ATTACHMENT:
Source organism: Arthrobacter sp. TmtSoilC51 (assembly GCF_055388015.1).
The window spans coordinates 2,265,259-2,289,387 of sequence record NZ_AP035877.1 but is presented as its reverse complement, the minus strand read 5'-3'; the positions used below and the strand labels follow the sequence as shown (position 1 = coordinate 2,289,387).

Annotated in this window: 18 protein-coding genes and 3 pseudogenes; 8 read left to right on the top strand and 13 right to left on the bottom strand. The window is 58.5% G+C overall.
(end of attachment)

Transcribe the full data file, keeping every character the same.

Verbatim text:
Source organism: Arthrobacter sp. TmtSoilC51 (assembly GCF_055388015.1).
The window spans coordinates 2,265,259-2,289,387 of sequence record NZ_AP035877.1 but is presented as its reverse complement, the minus strand read 5'-3'; the positions used below and the strand labels follow the sequence as shown (position 1 = coordinate 2,289,387).

Annotated in this window: 18 protein-coding genes and 3 pseudogenes; 8 read left to right on the top strand and 13 right to left on the bottom strand. The window is 58.5% G+C overall.